Jumpstart is the technology within Solaris that allows a system to be remotely installed across a network. This feature has been in the OS for a long, long time, dating to the start of Solaris 2.0, I believe. With Jumpstart, the system to be installed, the Jumpstart client, contacts a Jumpstart server to be installed across the network. This is a huge simplification, since there are nuances to how to set all of this up. Your best bet is to check the Solaris 10 Installation Guide: Network Based Installations and the Solaris 10 Installation Guide: Custom Jumpstart and Advanced Installations.

Jumpstart makes use of rules to decide how to install a particular system, based on its architecture, network connectivity, hostname, disk and memory capacity, or any of a number of other parameters. The rules select a profile that determines what will be installed on that system and where it will come from. Scripts can be inserted before and after the installation for further customization. To help manage the profiles and post-installation customization, Mike Ramchand has produced a fabulous tool, the Jumpstart Enterprise Toolkit (JET).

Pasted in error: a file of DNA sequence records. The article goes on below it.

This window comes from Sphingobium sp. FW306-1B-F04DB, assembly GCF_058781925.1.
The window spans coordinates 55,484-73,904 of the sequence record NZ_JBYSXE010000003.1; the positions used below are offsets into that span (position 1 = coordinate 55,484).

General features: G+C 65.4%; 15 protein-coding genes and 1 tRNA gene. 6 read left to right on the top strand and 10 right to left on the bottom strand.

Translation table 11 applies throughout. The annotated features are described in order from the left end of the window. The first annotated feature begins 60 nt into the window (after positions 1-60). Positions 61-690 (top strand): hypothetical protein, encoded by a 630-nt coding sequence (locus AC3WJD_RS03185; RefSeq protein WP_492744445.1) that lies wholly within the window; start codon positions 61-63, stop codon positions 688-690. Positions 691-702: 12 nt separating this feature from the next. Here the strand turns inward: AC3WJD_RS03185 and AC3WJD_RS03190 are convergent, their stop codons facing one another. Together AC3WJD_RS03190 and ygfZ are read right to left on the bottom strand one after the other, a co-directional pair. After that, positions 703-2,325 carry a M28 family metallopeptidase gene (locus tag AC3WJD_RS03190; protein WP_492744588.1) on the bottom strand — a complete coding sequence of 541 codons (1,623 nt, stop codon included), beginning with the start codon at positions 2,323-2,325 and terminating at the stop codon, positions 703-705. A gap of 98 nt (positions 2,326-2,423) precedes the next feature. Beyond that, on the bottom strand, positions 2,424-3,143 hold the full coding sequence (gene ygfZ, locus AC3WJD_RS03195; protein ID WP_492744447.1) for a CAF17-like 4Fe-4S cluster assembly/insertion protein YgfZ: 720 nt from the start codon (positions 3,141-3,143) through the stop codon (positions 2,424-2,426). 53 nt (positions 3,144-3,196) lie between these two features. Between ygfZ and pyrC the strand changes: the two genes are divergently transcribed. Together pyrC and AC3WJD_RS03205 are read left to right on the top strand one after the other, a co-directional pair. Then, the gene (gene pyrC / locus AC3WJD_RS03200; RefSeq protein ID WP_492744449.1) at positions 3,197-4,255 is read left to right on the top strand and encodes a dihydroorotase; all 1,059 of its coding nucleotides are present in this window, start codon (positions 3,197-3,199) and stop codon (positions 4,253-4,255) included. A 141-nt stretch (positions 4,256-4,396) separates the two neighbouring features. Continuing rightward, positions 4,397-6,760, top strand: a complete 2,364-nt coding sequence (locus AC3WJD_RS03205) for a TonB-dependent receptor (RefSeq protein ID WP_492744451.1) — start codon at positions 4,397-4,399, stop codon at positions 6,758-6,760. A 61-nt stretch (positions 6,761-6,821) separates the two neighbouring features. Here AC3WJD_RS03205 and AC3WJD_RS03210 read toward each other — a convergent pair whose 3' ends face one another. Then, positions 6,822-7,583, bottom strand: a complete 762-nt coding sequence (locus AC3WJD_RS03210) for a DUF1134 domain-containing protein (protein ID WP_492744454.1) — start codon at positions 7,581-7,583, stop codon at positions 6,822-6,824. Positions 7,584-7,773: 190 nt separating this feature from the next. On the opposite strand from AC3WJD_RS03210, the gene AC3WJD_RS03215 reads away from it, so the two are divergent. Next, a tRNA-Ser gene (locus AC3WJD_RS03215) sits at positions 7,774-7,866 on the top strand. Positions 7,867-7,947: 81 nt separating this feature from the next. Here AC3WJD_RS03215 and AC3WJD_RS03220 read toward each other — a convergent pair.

My Questions for You

As a long time Solaris admin, I have been a fan of Jumpstart for years and years. As an SE visiting many cool companies, I have seen people do really interesting things with Jumptstart. I want to capture how people use Jumpstart in the real world - not just the world of those who create the product. I know that people come up with new and unique ways of using the tools that we create in ways we would never imagine.

For example, I once installed 600 systems with SunOS 4.1.4 in less than a week using Jumpstart - remember that Jumpstart never supported SunOS 4.1.4.

But, I am not just looking for the weird stories. I want to know what Jumpstart features you use. I'll follow this up with extra, detailed questions around Jumpstart Flash, WAN Boot, DHCP vs. RARP. But I want to start with just some basics about Jumpstart.

Lacking a polling mechanism here at blogs.sun.com, you can just enter your responses as a comment. Or you can answer these questions at SurveyMonkey here. Or drop me a note at scott.dickson at sun.com.

  1. How do you install Solaris systems in your environment?
    1. I use Jumpstart
    2. I use DVD or CD media
    3. I do something else - please tell me about it